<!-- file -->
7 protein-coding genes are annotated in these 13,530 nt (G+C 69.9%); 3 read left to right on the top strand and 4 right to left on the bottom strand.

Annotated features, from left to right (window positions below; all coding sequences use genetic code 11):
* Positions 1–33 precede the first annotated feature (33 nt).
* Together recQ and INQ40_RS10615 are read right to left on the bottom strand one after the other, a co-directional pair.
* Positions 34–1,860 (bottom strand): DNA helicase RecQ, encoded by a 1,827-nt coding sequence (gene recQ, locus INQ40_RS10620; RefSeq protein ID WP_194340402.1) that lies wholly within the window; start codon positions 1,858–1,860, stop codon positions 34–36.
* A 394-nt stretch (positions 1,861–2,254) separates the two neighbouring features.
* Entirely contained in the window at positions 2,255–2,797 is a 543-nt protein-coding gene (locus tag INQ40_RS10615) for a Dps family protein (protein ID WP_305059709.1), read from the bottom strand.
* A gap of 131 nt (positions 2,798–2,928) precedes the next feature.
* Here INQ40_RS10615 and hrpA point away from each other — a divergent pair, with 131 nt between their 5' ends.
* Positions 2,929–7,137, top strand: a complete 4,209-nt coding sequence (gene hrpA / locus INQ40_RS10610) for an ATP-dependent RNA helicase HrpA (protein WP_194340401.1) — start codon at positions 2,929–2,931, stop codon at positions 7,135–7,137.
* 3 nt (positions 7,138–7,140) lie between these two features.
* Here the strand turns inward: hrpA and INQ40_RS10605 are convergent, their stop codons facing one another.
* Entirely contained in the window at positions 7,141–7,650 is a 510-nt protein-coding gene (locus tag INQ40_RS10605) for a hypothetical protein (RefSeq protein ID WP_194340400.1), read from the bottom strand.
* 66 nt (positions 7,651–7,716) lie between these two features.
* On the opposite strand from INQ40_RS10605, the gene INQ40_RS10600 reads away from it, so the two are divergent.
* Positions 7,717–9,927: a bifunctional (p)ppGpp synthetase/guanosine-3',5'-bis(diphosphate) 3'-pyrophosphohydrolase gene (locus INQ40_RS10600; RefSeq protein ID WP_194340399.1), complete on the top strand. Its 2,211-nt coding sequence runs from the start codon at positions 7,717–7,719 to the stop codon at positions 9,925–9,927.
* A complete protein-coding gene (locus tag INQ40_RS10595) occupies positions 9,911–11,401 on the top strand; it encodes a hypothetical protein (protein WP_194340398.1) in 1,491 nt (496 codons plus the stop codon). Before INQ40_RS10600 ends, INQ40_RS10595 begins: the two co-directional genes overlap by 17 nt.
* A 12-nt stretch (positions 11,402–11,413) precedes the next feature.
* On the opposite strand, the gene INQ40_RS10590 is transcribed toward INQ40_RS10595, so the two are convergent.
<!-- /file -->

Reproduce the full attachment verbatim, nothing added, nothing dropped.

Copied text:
7 protein-coding genes are annotated in these 13,530 nt (G+C 69.9%); 3 read left to right on the top strand and 4 right to left on the bottom strand.

Annotated features, from left to right (window positions below; all coding sequences use genetic code 11):
* Positions 1–33 precede the first annotated feature (33 nt).
* Together recQ and INQ40_RS10615 are read right to left on the bottom strand one after the other, a co-directional pair.
* Positions 34–1,860 (bottom strand): DNA helicase RecQ, encoded by a 1,827-nt coding sequence (gene recQ, locus INQ40_RS10620; RefSeq protein ID WP_194340402.1) that lies wholly within the window; start codon positions 1,858–1,860, stop codon positions 34–36.
* A 394-nt stretch (positions 1,861–2,254) separates the two neighbouring features.
* Entirely contained in the window at positions 2,255–2,797 is a 543-nt protein-coding gene (locus tag INQ40_RS10615) for a Dps family protein (protein ID WP_305059709.1), read from the bottom strand.
* A gap of 131 nt (positions 2,798–2,928) precedes the next feature.
* Here INQ40_RS10615 and hrpA point away from each other — a divergent pair, with 131 nt between their 5' ends.
* Positions 2,929–7,137, top strand: a complete 4,209-nt coding sequence (gene hrpA / locus INQ40_RS10610) for an ATP-dependent RNA helicase HrpA (protein WP_194340401.1) — start codon at positions 2,929–2,931, stop codon at positions 7,135–7,137.
* 3 nt (positions 7,138–7,140) lie between these two features.
* Here the strand turns inward: hrpA and INQ40_RS10605 are convergent, their stop codons facing one another.
* Entirely contained in the window at positions 7,141–7,650 is a 510-nt protein-coding gene (locus tag INQ40_RS10605) for a hypothetical protein (RefSeq protein ID WP_194340400.1), read from the bottom strand.
* 66 nt (positions 7,651–7,716) lie between these two features.
* On the opposite strand from INQ40_RS10605, the gene INQ40_RS10600 reads away from it, so the two are divergent.
* Positions 7,717–9,927: a bifunctional (p)ppGpp synthetase/guanosine-3',5'-bis(diphosphate) 3'-pyrophosphohydrolase gene (locus INQ40_RS10600; RefSeq protein ID WP_194340399.1), complete on the top strand. Its 2,211-nt coding sequence runs from the start codon at positions 7,717–7,719 to the stop codon at positions 9,925–9,927.
* A complete protein-coding gene (locus tag INQ40_RS10595) occupies positions 9,911–11,401 on the top strand; it encodes a hypothetical protein (protein WP_194340398.1) in 1,491 nt (496 codons plus the stop codon). Before INQ40_RS10600 ends, INQ40_RS10595 begins: the two co-directional genes overlap by 17 nt.
* A 12-nt stretch (positions 11,402–11,413) precedes the next feature.
* On the opposite strand, the gene INQ40_RS10590 is transcribed toward INQ40_RS10595, so the two are convergent.